GOD UTILIZES THE ENEMY – 1
(Thirty plus years ago God put Don Rogers in my life. He trained and mentored me in spiritual ministry. When he was no longer able to minister, I had the privilege taking over his “Spiritual Warfare Ministries”. He had written many articles about spiritual warfare. I have edited and added to his work for this blog.)
Why does God permit Satan and evil spirits to continue their work? In His sovereignty, God chose to give both the angels and mankind free wills to make choices. Both angels and mankind fell when they chose their own will instead of God’s will. God knew the risks of entrusting freedom to His creatures, but He also knew that relationships and love could only exist through the freedom of the will. Love is a choice.
Unfortunately, freedom allowed sin to enter the picture and produce suffering and death. Sin also gives Satan an opportunity in peoples’ lives. Sin allows Satan to rule for the time being upon the earth. But sin and Satan cannot stop God’s will from being accomplished. In fact, the Lord can take anything and use it to accomplish His purposes (Romans 8:28). We see in the scriptures how the Lord uses sin and it’s consequences to demonstrate to mankind their need to have God in their lives. He uses our enemy to get our attention as well. Satan may think that he is working out his own agenda, but he and his hosts accomplish God’s purposes in spite of their lies and rebellion.
The scriptures give us a number of instances where God permits an evil spirit to work in a person’s life. We are going to examine three ways God uses their activity. Let us examine the first reason:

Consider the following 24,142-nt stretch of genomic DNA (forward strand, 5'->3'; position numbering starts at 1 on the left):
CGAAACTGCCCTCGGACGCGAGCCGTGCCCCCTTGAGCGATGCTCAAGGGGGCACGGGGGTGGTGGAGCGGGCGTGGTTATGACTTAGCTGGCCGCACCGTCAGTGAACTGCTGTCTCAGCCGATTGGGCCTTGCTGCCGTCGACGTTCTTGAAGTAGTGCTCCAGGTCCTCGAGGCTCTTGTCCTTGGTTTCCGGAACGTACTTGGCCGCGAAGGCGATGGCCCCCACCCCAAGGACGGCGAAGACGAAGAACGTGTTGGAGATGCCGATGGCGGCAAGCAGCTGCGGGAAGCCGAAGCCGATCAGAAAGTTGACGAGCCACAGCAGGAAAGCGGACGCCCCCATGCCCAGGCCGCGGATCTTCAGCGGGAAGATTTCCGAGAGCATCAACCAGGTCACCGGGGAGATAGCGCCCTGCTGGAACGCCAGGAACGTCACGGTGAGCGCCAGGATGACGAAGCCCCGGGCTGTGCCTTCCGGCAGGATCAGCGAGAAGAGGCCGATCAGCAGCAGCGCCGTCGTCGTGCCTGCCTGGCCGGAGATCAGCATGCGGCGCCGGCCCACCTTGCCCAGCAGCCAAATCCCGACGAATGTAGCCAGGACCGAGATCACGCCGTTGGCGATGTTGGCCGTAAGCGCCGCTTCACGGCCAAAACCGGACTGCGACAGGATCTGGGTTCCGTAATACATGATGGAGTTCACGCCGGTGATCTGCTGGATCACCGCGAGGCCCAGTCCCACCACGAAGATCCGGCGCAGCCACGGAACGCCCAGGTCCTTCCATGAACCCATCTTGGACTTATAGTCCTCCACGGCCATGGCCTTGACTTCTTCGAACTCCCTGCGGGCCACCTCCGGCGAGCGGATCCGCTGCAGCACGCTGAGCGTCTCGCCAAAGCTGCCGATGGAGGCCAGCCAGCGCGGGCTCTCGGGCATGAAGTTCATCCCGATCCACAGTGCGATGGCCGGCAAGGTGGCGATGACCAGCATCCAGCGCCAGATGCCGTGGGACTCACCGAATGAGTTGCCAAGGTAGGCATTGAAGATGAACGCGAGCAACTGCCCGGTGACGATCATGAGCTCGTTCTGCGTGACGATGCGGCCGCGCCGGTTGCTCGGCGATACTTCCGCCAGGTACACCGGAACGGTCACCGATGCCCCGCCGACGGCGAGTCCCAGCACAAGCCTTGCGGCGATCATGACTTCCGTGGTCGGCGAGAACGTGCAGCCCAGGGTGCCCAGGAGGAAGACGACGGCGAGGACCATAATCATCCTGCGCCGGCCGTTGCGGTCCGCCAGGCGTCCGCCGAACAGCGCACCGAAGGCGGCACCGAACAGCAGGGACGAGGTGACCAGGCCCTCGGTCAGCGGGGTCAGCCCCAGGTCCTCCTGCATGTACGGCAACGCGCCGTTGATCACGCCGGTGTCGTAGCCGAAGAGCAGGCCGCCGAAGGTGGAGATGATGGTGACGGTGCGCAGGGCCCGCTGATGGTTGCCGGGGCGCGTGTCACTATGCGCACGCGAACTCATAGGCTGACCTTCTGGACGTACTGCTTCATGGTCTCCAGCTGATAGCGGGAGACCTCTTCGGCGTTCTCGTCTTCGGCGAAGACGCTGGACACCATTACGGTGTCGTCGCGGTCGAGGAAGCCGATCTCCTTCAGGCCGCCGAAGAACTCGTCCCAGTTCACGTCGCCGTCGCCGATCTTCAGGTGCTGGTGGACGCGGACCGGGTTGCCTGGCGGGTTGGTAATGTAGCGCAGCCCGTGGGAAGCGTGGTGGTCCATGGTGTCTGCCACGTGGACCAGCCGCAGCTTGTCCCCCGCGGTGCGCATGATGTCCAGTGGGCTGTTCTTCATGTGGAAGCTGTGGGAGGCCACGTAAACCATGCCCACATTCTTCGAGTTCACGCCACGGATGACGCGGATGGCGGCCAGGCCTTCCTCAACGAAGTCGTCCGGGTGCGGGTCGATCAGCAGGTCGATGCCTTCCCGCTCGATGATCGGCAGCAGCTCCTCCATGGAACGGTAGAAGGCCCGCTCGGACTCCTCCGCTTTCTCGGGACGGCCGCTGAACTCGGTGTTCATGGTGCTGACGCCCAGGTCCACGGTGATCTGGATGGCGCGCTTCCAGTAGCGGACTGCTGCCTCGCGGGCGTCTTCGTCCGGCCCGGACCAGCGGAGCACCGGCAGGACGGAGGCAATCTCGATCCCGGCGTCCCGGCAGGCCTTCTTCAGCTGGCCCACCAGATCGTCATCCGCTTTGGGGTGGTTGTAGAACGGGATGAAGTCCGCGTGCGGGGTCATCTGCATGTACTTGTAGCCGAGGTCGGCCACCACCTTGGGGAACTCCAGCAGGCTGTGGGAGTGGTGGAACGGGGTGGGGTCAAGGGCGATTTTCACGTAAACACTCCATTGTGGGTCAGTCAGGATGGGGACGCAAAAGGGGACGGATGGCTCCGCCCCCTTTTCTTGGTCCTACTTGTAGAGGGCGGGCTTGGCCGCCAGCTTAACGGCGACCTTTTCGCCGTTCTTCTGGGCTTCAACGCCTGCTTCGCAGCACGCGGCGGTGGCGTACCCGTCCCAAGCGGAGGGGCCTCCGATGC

- God uses evil spirits to administer CHASTISEMENT. God chastises those who are sinning, that they might recognize their sin and turn their lives over to Him (John 15:1; Hebrews 12:4-12; Proverbs 3:11-12). Of course Satan is seeking a different outcome.
- King Saul – 1 Samuel – chapters 13-31 Saul was a very secular person who relied upon his own understanding and abilities, rather than God. God reprimanded him through the prophet Samuel on different occasions, because of his disobedience. First, he was informed that his kingdom would not endure, because God had sought out a man after His own heart (13:14). Next, he was told the Lord had rejected him as king over Israel (15:26). Then when the Lord had David anointed and the Spirit of the Lord came upon him in power, the Lord removed His Spirit fro m King Saul and permitted an evil spirit to torment him (16:14)
I believe the Lord was still trying to salvage the man, by getting his attention through the work of the evil spirit. He suffered depression, but still leaned on his own understanding and abilities. Often, when we are in mental, emotional or physical pain, we turn to Go for help. But Saul did not seek the Lord. Instead his life began to plummet. He became a very angry man, exhibited jealousy and fear because of David (18:18-19). The evil spirit was evidently exerting his influence in Saul’s life. He made repeated attempts to kill David.
Finally, when the Philistines had gathered their forces to fight against Israel, King Saul was overcome with fear and terror. He decided to inquire of the Lord for guidance, but the Lord did not answer him. So, Saul asked his attendants to find him a medium that he might inquire of Samuel. King Saul did not get the answer sought. Instead, the Lord caused the prophet Samuel to be manifested to the medium in a vision. Samuel told Saul that he had become the Lord’s enemy. The Lord was going to hand both Israel and Saul over to the Philistines and both he and his sons would be with the Lord the following day. Shortly thereafter, when the Philistines fought Israel, Saul’s three sons were killed and Saul was critically wounded. Saul commanded his armor bearer to kill him with his sword. Thus, Saul and his sons died on the same day.